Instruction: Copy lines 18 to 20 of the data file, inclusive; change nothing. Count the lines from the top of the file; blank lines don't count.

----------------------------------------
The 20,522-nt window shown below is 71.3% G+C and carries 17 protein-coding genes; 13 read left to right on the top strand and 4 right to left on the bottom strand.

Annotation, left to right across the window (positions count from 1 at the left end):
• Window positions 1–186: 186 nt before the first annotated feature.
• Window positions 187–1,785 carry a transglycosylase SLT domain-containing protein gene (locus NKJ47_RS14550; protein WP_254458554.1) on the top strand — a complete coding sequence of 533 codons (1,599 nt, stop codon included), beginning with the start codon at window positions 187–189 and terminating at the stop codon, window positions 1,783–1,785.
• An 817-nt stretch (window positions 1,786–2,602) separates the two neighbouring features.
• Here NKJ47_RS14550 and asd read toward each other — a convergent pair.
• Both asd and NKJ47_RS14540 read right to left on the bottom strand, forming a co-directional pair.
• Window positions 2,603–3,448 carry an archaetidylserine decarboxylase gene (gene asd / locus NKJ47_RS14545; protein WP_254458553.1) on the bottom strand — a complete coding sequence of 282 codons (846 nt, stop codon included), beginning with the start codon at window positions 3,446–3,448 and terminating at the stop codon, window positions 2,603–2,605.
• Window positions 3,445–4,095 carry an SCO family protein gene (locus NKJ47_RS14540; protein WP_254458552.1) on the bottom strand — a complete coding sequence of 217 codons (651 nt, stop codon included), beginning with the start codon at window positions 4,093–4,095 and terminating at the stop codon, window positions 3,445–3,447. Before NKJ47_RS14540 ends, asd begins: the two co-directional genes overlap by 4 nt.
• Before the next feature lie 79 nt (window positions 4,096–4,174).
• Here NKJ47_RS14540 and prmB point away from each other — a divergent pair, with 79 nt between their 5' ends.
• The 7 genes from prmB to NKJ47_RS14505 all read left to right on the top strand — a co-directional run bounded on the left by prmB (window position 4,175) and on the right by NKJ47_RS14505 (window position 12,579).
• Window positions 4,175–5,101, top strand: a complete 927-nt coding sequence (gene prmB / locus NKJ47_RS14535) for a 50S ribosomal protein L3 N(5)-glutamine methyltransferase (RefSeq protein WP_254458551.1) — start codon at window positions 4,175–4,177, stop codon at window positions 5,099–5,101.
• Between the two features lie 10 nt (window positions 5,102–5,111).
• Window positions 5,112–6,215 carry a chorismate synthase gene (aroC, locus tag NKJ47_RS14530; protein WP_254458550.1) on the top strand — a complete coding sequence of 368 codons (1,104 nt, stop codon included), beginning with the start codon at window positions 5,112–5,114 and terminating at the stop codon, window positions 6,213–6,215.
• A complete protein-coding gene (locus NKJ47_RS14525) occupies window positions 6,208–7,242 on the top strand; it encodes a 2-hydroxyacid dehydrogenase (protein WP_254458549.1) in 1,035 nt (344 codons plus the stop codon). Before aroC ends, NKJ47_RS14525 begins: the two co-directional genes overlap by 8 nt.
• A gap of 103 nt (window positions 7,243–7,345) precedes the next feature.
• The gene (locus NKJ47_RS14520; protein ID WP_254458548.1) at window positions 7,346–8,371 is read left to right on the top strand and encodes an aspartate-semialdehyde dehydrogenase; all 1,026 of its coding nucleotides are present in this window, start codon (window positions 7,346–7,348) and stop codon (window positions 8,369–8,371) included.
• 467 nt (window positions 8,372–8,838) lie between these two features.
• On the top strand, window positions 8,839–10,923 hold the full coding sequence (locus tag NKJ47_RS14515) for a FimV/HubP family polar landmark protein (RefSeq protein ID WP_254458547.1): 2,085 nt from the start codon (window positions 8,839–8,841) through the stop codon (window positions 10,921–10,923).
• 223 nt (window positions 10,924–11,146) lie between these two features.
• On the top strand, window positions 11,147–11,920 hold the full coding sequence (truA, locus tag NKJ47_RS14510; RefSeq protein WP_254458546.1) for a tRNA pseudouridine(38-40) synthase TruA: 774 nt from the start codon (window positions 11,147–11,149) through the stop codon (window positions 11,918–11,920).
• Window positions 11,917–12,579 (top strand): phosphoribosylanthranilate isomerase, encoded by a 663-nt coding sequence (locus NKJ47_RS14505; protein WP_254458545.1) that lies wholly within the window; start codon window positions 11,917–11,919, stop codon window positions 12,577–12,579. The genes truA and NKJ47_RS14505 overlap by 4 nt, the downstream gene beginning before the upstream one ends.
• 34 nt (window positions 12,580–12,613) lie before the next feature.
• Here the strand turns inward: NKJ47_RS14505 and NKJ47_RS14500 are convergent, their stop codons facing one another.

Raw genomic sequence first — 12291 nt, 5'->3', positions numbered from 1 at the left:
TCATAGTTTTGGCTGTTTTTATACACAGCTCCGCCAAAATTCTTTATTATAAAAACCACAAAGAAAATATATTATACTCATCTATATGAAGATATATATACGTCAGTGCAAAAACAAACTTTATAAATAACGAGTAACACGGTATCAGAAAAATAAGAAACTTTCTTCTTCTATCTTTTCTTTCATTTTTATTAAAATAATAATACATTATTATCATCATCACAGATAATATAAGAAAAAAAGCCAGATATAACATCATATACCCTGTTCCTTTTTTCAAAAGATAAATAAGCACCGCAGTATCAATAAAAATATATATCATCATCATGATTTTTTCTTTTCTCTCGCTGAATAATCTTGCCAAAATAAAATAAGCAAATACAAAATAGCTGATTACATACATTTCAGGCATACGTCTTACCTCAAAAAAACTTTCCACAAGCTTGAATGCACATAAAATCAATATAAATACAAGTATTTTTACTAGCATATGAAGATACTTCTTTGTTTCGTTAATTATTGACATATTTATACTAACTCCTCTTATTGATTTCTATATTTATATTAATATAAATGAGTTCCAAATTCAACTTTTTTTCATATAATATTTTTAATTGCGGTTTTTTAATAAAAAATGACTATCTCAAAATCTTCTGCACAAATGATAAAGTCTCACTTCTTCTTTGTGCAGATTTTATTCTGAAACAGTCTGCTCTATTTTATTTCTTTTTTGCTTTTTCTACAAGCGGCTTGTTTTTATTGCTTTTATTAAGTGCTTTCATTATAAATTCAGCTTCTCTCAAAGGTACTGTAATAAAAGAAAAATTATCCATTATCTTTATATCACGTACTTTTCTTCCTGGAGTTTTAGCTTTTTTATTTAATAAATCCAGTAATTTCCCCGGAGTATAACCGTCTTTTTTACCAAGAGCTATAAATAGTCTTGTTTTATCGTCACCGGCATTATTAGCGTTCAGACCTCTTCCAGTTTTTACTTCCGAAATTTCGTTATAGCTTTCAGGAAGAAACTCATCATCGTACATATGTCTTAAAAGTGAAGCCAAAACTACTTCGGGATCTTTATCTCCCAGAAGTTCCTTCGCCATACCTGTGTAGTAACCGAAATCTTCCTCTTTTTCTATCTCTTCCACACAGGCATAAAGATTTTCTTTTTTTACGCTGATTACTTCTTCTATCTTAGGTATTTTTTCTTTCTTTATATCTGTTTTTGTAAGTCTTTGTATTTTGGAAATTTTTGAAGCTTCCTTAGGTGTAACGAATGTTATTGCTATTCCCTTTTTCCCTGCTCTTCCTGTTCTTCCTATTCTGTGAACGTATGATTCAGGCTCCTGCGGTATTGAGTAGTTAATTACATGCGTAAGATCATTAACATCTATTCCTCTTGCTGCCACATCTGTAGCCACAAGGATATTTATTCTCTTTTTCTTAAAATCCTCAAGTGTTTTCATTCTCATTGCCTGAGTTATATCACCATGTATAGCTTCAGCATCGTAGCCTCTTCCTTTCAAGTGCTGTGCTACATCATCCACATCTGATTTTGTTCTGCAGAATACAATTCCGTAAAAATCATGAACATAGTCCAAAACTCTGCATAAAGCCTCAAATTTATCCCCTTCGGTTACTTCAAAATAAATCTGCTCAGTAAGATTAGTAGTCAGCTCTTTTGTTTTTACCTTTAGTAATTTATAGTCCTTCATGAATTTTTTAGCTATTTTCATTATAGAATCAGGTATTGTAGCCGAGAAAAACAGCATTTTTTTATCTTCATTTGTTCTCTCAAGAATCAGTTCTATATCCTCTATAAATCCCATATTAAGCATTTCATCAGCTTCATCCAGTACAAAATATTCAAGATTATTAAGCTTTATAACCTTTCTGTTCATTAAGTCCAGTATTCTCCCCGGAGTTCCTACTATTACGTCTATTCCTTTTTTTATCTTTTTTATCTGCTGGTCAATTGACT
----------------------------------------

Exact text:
• The gene (locus NKJ47_RS14520; protein ID WP_254458548.1) at window positions 7,346–8,371 is read left to right on the top strand and encodes an aspartate-semialdehyde dehydrogenase; all 1,026 of its coding nucleotides are present in this window, start codon (window positions 7,346–7,348) and stop codon (window positions 8,369–8,371) included.
• 467 nt (window positions 8,372–8,838) lie between these two features.
• On the top strand, window positions 8,839–10,923 hold the full coding sequence (locus tag NKJ47_RS14515) for a FimV/HubP family polar landmark protein (RefSeq protein ID WP_254458547.1): 2,085 nt from the start codon (window positions 8,839–8,841) through the stop codon (window positions 10,921–10,923).